Paul Dennis Reid Dead At 55
Paul Dennis Reid also went by Justin Parks and Justin Dennis Reid, Jr. He was being held at Nashville's Riverbend Maximum Security Institution. Credit: TDOC

Paul Dennis Reid Dead At 55

Paul Dennis Reid also went by Justin Parks and Justin Dennis Reid, Jr. He was being held at Nashville's Riverbend Maximum Security Institution. Credit: TDOC
Paul Dennis Reid also went by Justin Parks and Justin Dennis Reid, Jr. He was being held at Nashville’s Riverbend Maximum Security Institution. Credit: TDOC

One of Middle Tennessee’s most notorious killers has died on death row. A physician at Nashville General Hospital pronounced Paul Dennis Reid dead on Friday at 5:55 p.m.

Reid was convicted for a string of murders in 1997.

  • Sarah Jackson, 16, and Steve Hampton, 25, at the Captain D’s in Donelson.
  • Andrea Brown, 17, Ronald Santiago, 27, and Robert Sewell Jr., 23, at the McDonalds in Hermitage.
  • Angela Holmes, 21, and Michelle Mace, 16, at the Baskin-Robbins in Clarksville.

Family members of those killed heard rumors this week that Reid was hospitalized. Connie Black, whose daughter was murdered, told the Leaf Chronicle newspaper that she had conflicting feelings upon learning of Reid’s condition.

“We have emotions, even though he’s on death row and not a part of my life, there are still emotional connections,” Black said. “He was the last person to see my child alive, as horrific and brutal as that was. It’s another piece of her leaving – if it makes any sense – it’s another finality in her leaving.”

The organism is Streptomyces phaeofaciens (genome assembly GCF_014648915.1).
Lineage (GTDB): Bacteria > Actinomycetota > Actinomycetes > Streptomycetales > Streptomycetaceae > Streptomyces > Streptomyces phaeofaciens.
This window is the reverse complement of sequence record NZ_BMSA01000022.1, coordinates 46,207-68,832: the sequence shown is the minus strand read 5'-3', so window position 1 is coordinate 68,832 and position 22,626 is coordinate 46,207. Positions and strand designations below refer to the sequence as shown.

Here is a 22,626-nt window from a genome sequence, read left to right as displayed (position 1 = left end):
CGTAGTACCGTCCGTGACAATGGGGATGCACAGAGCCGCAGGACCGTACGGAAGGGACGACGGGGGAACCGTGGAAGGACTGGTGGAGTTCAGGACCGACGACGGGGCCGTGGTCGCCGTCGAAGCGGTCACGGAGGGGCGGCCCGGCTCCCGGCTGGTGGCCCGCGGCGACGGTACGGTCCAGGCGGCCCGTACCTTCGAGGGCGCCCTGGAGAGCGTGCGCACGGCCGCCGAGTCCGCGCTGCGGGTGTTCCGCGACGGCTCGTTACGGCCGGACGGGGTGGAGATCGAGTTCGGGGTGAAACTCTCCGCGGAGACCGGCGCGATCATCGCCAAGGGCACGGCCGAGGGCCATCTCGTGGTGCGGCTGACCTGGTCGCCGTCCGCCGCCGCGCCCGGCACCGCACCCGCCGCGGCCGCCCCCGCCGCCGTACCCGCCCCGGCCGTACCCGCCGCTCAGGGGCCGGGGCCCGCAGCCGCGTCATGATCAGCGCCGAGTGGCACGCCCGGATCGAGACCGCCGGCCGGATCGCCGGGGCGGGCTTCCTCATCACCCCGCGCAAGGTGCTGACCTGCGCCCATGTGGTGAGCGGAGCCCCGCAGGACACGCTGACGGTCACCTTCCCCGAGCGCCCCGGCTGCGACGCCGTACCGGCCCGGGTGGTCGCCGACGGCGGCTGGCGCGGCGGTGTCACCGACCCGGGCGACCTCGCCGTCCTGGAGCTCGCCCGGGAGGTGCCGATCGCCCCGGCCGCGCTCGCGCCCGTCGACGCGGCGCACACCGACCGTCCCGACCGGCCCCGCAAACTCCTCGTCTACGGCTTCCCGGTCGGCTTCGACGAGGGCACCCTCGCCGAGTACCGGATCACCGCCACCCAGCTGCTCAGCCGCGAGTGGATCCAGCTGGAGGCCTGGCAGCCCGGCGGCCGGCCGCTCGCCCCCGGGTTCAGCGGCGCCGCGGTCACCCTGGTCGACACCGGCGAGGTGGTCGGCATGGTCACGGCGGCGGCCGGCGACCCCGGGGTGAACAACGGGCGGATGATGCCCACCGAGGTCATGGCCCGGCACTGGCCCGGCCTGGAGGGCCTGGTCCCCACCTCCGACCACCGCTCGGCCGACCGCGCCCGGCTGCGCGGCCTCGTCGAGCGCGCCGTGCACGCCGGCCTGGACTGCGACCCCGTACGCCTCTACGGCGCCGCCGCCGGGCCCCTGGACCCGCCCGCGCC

Reid was 55 years old. The cause of death will be determined by the state’s Medical Examiner.

Reid’s original execution date was more than a decade ago – April 29, 2003. At the time, he had no interest in appealing his death sentence, but attorneys filed petitions on his behalf and stayed the execution. This year, the Tennessee Supreme Court ruled that appeals could not be filed against his wishes.

Blake Farmer

Blake Farmer is WPLN's assistant news director, but he wears many hats - reporter, editor and host. He covers the Tennessee state capitol while also keeping an eye on Fort Campbell and business trends, frequently contributing to national programs. Born in Tennessee and educated in Texas, Blake has called Nashville home for most of his life.
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